Boris Johnson has partially climbed down on his controversial new Brexit bill in the face of a Tory rebellion.
Downing Street offered a compromise to try and win over the dozens of Conservatives who abstained or voted against the draft legislation that would override the withdrawal agreement – breaking international law.
The prime minister has promised to give MPs another vote before any of the powers are used, as long as they pass the Internal Market Bill when it is due to complete its Commons journey next week.
A statement was released “following talks” between Number 10 and disgruntled backbenchers, agreeing that the amendment will provide a “clearer, more explicit democratic mandate for the use of these powers”.
And ministers have agreed to another amendment that “sets clear limits on the scope and timeliness of judicial review” of the bill.
But it came too late to stop the resignation of a justice minister, Lord Keen, who is the third government figure to quit over the issue – after the head of the government legal department and a special envoy.
And Labour’s shadow attorney general, Lord Falconer, said the concession “doesn’t remedy the breaches of international law which arise from the bill”, adding: “Honestly it’s getting worse not better.”
Earlier, Mr Johnson accused Brussels of not acting in “good faith” during trade negotiations.
Asked if he thought the EU was, he said “I don’t believe that” – flatly contradicting Northern Ireland Secretary Brandon Lewis, whose answer to the same question earlier was “yes”.
Before the U-turn, Mr Johnson said his approach was only “protection” against “extreme interpretations” of the part of the divorce deal concerning Northern Ireland.
He was supported by US Secretary of State Mike Pompeo, who said during a news conference: “I trust the UK… I have great confidence that they will get this right in a way that treats everyone fairly.”
But Mr Johnson had been scorned by senior US Democrats threatening to block a US trade deal if the UK did break international law.
Presidential candidate Joe Biden tweeted on Wednesday night: “We can’t allow the Good Friday Agreement that brought peace to Northern Ireland to become a casualty of Brexit.
“Any trade deal between the US and UK must be contingent upon respect for the agreement and preventing the return of a hard border. Period.”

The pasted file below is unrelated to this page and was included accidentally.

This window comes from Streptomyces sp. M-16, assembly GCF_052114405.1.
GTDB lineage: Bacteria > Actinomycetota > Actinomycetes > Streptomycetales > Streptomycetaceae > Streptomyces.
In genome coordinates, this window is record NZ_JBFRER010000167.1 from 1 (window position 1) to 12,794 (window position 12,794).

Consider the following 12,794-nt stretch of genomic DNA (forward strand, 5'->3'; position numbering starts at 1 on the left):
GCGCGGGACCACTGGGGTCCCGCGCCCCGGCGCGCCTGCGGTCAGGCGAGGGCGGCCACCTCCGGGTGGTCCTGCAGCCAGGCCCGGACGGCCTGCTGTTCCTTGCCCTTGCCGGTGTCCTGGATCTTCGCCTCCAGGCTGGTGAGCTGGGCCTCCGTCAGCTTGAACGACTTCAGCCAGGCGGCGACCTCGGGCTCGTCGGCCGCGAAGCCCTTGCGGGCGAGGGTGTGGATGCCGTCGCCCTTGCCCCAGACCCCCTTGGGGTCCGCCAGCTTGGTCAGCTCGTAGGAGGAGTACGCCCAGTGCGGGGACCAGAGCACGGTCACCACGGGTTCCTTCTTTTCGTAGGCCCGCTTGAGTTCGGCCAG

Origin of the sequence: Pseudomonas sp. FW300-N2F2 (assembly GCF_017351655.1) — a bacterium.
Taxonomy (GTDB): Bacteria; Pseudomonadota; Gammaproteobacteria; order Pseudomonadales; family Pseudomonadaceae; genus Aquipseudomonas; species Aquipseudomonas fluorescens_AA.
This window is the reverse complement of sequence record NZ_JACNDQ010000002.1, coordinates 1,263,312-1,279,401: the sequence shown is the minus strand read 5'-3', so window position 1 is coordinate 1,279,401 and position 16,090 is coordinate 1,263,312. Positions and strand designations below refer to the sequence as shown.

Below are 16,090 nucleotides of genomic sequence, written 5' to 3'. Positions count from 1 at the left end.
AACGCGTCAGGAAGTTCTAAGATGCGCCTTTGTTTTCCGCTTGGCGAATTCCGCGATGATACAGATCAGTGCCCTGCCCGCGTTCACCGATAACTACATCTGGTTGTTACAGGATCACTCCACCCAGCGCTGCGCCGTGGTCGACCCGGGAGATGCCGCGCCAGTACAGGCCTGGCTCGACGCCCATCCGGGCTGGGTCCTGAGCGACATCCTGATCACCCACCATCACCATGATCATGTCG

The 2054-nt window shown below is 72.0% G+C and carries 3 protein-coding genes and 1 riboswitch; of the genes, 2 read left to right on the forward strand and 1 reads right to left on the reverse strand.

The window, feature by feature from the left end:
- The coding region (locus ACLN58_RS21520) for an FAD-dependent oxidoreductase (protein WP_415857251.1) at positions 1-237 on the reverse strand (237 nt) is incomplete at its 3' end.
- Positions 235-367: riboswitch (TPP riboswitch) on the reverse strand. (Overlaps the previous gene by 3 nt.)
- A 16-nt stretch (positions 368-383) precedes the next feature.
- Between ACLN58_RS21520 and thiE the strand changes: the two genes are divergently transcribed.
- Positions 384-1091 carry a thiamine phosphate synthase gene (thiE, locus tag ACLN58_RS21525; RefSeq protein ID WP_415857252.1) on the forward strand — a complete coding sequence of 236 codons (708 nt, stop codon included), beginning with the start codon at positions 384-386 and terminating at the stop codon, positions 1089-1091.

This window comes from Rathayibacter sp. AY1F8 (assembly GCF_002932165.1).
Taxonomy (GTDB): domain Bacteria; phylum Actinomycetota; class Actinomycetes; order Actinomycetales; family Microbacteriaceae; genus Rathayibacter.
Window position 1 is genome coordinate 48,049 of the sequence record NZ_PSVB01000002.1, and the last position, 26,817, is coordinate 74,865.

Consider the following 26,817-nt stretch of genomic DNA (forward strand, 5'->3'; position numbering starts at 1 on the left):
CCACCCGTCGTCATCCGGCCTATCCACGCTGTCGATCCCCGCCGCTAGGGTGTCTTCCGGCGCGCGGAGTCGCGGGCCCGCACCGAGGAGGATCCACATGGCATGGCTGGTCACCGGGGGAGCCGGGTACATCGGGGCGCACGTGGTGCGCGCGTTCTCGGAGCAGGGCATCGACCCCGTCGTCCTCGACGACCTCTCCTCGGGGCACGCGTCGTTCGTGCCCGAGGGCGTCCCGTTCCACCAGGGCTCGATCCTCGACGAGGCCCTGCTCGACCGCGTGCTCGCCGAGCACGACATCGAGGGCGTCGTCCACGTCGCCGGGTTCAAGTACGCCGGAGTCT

We can’t allow the Good Friday Agreement that brought peace to Northern Ireland to become a casualty of Brexit.
Any trade deal between the U.S. and U.K. must be contingent upon respect for the Agreement and preventing the return of a hard border. Period. https://t.co/Ecu9jPrcHL
— Joe Biden (@JoeBiden) September 16, 2020
Following a meeting with Foreign Secretary Dominic Raab, US House Speaker Nancy Pelosi said: “The Good Friday Agreement is the bedrock of peace in Northern Ireland and a beacon of hope for peace-loving people throughout the whole world.
“Whatever form it takes, Brexit cannot be allowed to imperil the Good Friday Agreement – the stability brought by the seamless border between the Irish Republic and Northern Ireland.
“In our meeting today with the foreign secretary, [Ways And Means Committee] chairman Richie Neal and I welcomed his assurances but reiterated the same message that we delivered to the leaders of the UK in London last year: if the UK violates its international agreements and Brexit undermines the Good Friday accord, there will be absolutely no chance of a US-UK trade agreement passing the Congress.
“The Good Friday Agreement is valued by the American people and will continue to be proudly defended in the United States Congress.”
Meanwhile, the EU had threatened legal action and said it could threaten ongoing trade talks with the bloc.
Mr Johnson sought to play down the prospect there will be no-deal to replace the existing trading arrangements that will expire at the end of 2020 when the transition period runs out.
He said that was “not what this country wants” and added: “I have every hope and expectation that that won’t be the outcome.”
Brussels has not yet responded to the latest move by Downing Street.
Analysis: This move won’t totally quell disharmony with EU
By Adam Parsons, Europe correspondent
The EU has been vociferous in its anger about the Internal Market Bill. This concession may mollify that slightly, but the disharmony won’t go away.
The withdrawal agreement is seen as an absolutely fundamental document and any threat to it will continue to set off some very loud alarm bells.
The prime minister commands such a large parliamentary majority that some in Brussels think this safeguard is, to an extent meaningless – that if he calls a vote, he’ll win it.
The flip side is that Brussels diplomats can now see that their fears and uncertainty are, to an extent, being mirrored in Westminster.
But until details are clear – particularly about the movement of goods – then this will remain a very contentious point. Trust in the UK is running low.
— to news.sky.com